I sat around this Saturday morning clearing out some recent bugs so I could head off to Maui tomorrow with a clear conscious and enjoy my vacation. As I did so I pondered what to blog about having just given you a well received sneak preview of the next v2 release. One of today’s bugs made me think it would be good to talk about the hard choices of what goes in a release and what does not. Before I go on though, if any of you readers are out in Maui in the next 1.5 weeks, send me a PM, maybe we can have a drink!
Many of you have a favorite feature request you want in the next release. Sometimes it may come complete with a fully functioning patch sitting in the tracker and it can be very frustrating to you when we decide it is not going to go in the release. “Why won’t you just put it in, it’s just a few lines of code and it’s all right there…” is something I’ve encountered on more than one occasion. It may appear to be simple and sometimes things are, but more often then not they are not. Unfortunately when looking at your own feature you may not always see the subtle things it may break, and often we don’t see them right away either but experience has taught us that they are there.
Needless to say, small changes can have big consequences, especially when they are sitting in a critical call flow path. The first issue that came up and was included in the original checkin was the fact that we don’t even know the true “CID” of the extension until Macro(user-callerid) is executed which doesn’t happen until you are in the route. Well that’s just a minor change, we’ll just move that instruction out of the route and in the outbound-allroutes context. Sure enough that does the trick and all looks great, or does it? Eventually someone comes along with a route that has multiple trunks and you start scratching your head wondering how a call is completing on a trunk that is not part of your route?!? Oops … the CID is changed by Macro(outbound-callerid) so if the trunk falls through to another trunk, “everything has changed.” Well that’s an easy enough fix once again (after many hours of scratching your head..), We’ll just reset the CID each time we exit one of the Macro(dialout-trunk) or equivalents. Now we’re getting somewhere, it all seems to work, right? So far, so good but that’s not to say that everything else that used to work is still working.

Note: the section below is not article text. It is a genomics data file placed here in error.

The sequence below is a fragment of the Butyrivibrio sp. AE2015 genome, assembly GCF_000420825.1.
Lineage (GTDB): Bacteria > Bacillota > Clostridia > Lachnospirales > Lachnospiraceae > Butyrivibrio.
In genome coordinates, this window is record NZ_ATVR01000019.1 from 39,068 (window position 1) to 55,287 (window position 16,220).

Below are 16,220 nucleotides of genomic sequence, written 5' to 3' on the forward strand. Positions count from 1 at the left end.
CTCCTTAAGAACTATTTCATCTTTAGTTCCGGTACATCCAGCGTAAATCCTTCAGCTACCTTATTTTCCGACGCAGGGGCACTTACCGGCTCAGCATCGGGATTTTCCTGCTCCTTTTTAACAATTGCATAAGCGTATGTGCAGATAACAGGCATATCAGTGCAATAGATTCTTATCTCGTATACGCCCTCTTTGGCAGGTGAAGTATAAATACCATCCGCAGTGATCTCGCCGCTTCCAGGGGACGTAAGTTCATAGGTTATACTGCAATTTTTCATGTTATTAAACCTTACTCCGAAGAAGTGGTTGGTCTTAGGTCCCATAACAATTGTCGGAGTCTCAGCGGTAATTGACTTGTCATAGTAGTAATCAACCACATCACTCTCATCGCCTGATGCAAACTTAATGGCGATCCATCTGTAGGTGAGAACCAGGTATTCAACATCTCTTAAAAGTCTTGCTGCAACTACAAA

So … next time you are wondering why that small feature of yours may still be outstanding, or why a knowledgeable developer may have quoted you what sounded like an exaggerated sum for something that seemed easy and small, I hope you can appreciate the job and challenge we have when evaluating such requests and considering what is in or out of a release.
For now, I’m signing off and thinking about beaches and sunshine….I’ll be back in a couple weeks!
Philippe – On behalf of the FreePBX Team